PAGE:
“You and Zuhura seem to be getting really cozy.” I could feel his breathe on my neck as he whispered, drawing closer to me.

“It’s an offense you know, Halushi does not permit that kind of friendship if you know what I mean.”

I felt my body break out in a cold sweat. I knew what he meant, I had been told over and over again. Not only is any form of homosexuality treated as a criminal offense, but the penalty was quite harsh. I had heard stories of public flogging and just a year before a two men had been stoned to death after being suspected to being gay. I knew all these but at the same time, I never planned on falling in love with a woman at Halushi. Actually, I had never been in love with a woman before.

Although, I have always been attracted to other women, I have never acted on it. I have had boyfriends since 16. At 23, I married Luke and got stuck in a childless union that went on for four years. I was never happy with Luke. He was a wonderful man but something was lacking. I found myself crying most of the times even though couldn’t explain the source of my unhappiness. I thought it was Luke so I had an unfulfilling affair that didn’t last a month. That is when I left Luke and decided to become a volunteer across the globe and start out afresh.

Falling in love with Zuhura was the most natural thing. It was in the way that she smiled, laughed and talked. It was also in the way that she made me feel like the most attractive woman in the world. She was exotic and so was everything about her. She loved jazz music, black coffee, colorful rags, black and white films, abstract art and sandals. I have never met someone passionate about sandals before. Zuhura was the most interesting person that I have ever met. She also challenged me to be the woman that I was meant to be. I remember how I used to dress in jeans, t-shirts and boots every single day.

“What would your wardrobe look like if weren’t limited by budget, who is the women that you admire…”
She often challenged me. With time, I let my hair grow longer, traded my jeans for beautiful long skirts and I realized that I was now happier seeing the woman in the mirror. I liked her style. I explored with music and found out that I liked the classics although for the past four years I had always listened to opera, Luke’s music. That was the amazing thing about being with Zuhura. She never tried to change me to what she wanted; instead she encouraged me to be myself.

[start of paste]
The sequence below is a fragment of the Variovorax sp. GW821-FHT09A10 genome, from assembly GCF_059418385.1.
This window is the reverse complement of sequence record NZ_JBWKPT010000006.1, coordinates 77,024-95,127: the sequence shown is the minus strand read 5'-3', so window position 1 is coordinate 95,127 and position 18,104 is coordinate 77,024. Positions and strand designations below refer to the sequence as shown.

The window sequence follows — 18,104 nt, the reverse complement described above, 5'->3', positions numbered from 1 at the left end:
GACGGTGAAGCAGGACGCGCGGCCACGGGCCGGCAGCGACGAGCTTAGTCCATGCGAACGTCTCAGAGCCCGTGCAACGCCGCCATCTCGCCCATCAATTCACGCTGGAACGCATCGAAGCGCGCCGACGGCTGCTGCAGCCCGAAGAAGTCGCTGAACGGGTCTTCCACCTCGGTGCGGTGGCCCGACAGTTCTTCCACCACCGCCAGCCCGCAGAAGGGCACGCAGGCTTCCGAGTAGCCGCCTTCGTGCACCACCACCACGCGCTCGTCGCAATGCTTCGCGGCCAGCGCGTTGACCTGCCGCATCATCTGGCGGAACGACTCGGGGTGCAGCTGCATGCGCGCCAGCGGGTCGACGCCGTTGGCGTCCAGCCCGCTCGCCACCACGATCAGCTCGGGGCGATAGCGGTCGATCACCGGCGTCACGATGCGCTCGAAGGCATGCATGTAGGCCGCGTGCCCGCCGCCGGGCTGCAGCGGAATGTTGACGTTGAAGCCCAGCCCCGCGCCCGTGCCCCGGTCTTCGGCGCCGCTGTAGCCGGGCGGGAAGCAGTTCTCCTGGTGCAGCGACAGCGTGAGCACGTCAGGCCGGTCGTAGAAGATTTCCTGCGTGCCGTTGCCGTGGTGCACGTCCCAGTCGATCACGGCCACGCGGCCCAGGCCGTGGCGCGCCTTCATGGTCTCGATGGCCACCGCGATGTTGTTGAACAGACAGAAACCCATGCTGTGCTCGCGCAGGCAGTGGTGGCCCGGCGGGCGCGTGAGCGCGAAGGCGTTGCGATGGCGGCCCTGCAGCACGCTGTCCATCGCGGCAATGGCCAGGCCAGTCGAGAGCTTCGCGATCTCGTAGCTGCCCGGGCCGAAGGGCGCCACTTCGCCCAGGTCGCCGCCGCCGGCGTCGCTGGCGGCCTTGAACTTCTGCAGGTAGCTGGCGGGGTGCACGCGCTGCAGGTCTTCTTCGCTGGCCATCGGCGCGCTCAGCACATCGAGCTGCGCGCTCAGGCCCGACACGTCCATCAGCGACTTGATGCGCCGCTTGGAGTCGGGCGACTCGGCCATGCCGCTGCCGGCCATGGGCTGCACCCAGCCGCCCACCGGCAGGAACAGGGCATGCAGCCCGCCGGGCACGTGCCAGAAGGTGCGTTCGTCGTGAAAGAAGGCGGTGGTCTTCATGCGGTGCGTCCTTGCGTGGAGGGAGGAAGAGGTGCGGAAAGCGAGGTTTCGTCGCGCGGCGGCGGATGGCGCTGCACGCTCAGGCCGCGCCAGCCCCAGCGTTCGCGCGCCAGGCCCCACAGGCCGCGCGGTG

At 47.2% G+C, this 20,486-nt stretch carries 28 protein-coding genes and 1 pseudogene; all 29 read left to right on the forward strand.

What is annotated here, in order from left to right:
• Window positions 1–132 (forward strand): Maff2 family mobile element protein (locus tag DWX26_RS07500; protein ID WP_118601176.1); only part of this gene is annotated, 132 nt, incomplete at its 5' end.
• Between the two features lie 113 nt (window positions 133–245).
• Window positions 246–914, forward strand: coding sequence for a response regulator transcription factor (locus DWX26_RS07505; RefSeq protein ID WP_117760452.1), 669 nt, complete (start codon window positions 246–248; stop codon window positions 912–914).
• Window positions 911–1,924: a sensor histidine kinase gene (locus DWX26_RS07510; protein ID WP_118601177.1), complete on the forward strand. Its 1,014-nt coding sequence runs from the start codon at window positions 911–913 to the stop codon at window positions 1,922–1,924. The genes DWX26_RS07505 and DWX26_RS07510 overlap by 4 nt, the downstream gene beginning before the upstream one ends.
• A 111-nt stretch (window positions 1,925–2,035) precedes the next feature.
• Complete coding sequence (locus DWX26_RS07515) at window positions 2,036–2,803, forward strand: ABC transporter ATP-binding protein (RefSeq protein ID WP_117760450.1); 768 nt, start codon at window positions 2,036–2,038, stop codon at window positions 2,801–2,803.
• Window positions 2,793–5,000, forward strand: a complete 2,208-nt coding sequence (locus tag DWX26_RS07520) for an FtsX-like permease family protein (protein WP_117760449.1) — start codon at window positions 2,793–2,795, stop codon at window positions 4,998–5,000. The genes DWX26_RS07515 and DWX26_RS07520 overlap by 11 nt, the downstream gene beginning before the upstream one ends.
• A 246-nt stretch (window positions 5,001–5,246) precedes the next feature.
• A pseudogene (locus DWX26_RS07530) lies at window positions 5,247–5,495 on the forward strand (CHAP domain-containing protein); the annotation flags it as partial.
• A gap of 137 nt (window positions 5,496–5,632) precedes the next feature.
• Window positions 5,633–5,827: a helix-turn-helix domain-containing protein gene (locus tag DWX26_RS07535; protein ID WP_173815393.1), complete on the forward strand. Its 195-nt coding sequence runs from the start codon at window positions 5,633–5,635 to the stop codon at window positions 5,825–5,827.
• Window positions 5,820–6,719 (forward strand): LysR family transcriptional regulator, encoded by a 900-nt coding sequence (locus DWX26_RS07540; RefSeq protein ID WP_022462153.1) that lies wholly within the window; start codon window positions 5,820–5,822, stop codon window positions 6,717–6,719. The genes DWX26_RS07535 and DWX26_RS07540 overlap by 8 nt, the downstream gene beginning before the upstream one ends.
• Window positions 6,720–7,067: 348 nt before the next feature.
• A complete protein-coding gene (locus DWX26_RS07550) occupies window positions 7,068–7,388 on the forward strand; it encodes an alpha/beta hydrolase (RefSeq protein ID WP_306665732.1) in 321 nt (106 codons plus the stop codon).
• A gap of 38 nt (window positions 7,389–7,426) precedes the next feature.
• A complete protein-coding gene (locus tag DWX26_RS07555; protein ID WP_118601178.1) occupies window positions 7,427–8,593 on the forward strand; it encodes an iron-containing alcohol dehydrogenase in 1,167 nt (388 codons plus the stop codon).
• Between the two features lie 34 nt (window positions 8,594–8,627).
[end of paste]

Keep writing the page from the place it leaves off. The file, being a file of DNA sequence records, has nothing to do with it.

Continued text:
I wasn’t living until I met her.

“So… how about that coffee and perhaps the three of us can be friends?”

That statement revolted me more than anything else about Jack. I felt my throat tightening and for a second, I couldn’t breathe. My eyes burned with unshed tears. I wasn’t going to share my Zuhura and this I firmly informed Jack.

“You will regret this Linda!”

I got home and sent Zuhura a text message. I just wanted to hear from her. I knew that talking to her would help me forget Jack and his vile comments. An hour later she was at my hotel room with a few beers and takeout dinner. 

We drank, watched an old Charlie Chapman movie and started dancing. Holding Zuhura in my arms and taking in the scent of her hair felt like heaven to me. At that moment, I forgot about Jack, the law and everything else. My life with Luke felt like another lifetime, with her is where I belonged.

I was still holding her when they busted into my room. I knew it was moral police by the white hypocritical uniform that they wore. Frankly, it felt like they tore my heart out of my chest as well. I struggled tried to get to her but this burly man acted as a barricade between me and Zuhura. I looked over his shoulder as she was taken away, stared until a curtain fell over my eyes as tears ran down my face. They tore her from my arms and that was the last time that I ever saw her.

I didn’t want to leave Halushi, not without Zuhura. However, there was nothing that I could do than sit in the camp and wait for the dreaded day when they would take me away from her completely and ban me from ever coming back.  Nobody seemed to notice my bleeding heart on the ground; they stepped on it and trampled it under their feet. I didn’t care anymore since there was really no point of living if I couldn’t be with the one who taught me how.